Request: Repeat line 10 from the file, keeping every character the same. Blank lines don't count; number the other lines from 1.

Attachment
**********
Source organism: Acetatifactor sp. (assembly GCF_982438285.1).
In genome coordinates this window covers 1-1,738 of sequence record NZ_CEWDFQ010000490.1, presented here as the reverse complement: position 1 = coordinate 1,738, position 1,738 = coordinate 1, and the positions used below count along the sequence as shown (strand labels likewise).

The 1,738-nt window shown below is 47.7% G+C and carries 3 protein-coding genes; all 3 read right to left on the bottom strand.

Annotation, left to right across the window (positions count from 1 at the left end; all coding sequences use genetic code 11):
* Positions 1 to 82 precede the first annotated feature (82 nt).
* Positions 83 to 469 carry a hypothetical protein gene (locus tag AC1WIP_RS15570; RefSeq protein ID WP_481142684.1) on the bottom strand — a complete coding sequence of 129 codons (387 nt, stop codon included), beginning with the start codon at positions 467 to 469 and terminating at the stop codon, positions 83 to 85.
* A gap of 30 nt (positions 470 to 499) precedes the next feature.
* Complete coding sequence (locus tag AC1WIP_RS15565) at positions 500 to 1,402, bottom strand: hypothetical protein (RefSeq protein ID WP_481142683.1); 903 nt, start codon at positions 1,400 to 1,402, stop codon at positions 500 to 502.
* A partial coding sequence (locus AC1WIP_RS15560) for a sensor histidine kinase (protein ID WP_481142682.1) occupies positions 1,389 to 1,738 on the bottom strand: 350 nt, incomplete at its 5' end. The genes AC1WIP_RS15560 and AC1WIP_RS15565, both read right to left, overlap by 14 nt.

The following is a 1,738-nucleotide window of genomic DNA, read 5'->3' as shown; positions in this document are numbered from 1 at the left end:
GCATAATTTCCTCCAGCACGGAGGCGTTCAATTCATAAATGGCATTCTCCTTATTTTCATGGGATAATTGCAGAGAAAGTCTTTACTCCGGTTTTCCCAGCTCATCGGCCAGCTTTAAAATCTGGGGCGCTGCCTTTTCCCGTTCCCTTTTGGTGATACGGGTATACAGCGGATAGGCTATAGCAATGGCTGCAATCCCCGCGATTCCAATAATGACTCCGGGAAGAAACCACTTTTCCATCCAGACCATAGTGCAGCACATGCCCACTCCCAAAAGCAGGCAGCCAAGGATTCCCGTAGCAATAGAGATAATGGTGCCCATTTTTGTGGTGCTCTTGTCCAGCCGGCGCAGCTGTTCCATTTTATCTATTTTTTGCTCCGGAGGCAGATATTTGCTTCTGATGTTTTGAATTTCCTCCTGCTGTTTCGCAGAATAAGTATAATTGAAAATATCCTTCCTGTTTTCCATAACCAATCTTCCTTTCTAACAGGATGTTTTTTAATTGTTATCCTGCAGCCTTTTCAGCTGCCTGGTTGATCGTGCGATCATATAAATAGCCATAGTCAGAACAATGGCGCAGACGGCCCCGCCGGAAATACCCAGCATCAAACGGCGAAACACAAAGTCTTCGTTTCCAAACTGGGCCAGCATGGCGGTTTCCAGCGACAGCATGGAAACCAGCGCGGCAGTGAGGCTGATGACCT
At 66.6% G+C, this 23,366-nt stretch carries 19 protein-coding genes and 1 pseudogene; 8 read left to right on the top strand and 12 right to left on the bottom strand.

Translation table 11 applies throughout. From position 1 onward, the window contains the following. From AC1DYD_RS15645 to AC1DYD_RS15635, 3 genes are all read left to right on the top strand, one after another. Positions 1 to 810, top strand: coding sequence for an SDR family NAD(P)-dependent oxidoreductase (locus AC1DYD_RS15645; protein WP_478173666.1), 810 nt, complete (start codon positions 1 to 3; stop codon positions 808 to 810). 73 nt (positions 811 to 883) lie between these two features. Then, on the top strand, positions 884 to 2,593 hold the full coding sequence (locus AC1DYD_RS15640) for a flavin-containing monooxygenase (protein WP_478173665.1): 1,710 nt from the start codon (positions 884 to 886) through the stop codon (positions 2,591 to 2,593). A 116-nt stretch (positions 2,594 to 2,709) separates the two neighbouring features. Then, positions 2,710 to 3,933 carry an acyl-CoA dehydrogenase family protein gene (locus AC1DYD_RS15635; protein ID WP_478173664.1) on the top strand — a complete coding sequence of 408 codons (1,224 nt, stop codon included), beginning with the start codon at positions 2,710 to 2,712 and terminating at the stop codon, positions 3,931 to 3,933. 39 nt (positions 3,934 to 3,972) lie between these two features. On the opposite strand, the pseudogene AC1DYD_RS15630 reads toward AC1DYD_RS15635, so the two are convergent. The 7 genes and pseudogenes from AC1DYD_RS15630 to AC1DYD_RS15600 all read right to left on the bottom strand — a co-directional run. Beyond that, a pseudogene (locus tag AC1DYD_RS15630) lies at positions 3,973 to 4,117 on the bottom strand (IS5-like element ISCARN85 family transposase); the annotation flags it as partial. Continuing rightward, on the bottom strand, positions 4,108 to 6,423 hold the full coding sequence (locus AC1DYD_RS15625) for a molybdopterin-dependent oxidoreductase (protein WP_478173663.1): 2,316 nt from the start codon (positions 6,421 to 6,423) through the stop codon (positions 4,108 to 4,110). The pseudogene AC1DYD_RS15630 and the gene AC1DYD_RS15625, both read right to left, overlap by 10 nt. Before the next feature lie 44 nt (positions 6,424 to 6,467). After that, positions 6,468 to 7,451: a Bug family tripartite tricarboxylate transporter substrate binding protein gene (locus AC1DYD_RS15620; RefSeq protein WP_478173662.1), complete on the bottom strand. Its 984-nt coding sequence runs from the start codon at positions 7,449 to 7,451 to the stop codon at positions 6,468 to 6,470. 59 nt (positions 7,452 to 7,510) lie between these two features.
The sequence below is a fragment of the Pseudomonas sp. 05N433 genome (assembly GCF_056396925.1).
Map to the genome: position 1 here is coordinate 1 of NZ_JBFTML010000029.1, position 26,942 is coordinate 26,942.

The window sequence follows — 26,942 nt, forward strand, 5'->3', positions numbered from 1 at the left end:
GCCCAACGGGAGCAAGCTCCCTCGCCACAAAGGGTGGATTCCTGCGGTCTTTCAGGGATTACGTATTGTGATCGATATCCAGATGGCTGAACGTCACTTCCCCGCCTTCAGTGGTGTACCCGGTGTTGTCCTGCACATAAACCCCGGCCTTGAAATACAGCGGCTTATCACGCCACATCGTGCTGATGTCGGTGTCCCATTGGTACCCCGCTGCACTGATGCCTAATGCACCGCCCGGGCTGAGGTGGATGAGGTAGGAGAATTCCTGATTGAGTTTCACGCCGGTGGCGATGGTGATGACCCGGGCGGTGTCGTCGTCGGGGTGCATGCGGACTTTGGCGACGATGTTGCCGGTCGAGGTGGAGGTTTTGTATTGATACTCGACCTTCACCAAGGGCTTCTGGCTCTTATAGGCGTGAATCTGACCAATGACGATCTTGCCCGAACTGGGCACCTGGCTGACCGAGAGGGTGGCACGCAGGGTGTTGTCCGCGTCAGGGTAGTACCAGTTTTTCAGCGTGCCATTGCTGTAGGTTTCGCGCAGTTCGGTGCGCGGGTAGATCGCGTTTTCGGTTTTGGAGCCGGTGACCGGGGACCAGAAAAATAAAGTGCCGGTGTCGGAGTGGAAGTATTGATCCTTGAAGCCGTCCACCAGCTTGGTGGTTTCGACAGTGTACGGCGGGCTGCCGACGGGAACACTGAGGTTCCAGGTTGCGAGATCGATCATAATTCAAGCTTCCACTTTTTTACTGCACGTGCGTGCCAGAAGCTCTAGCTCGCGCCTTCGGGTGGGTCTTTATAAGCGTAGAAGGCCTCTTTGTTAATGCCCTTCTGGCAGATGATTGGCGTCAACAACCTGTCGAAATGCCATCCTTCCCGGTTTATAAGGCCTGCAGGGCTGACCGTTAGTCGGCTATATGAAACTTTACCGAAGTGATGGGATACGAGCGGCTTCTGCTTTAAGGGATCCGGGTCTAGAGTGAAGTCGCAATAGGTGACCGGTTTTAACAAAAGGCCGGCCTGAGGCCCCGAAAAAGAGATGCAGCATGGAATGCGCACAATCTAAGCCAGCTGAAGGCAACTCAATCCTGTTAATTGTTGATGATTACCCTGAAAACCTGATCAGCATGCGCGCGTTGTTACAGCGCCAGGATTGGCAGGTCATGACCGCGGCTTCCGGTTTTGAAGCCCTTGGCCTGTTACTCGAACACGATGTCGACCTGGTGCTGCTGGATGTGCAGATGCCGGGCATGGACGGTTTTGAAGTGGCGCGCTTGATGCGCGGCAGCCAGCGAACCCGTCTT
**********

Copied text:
The following is a 1,738-nucleotide window of genomic DNA, read 5'->3' as shown; positions in this document are numbered from 1 at the left end: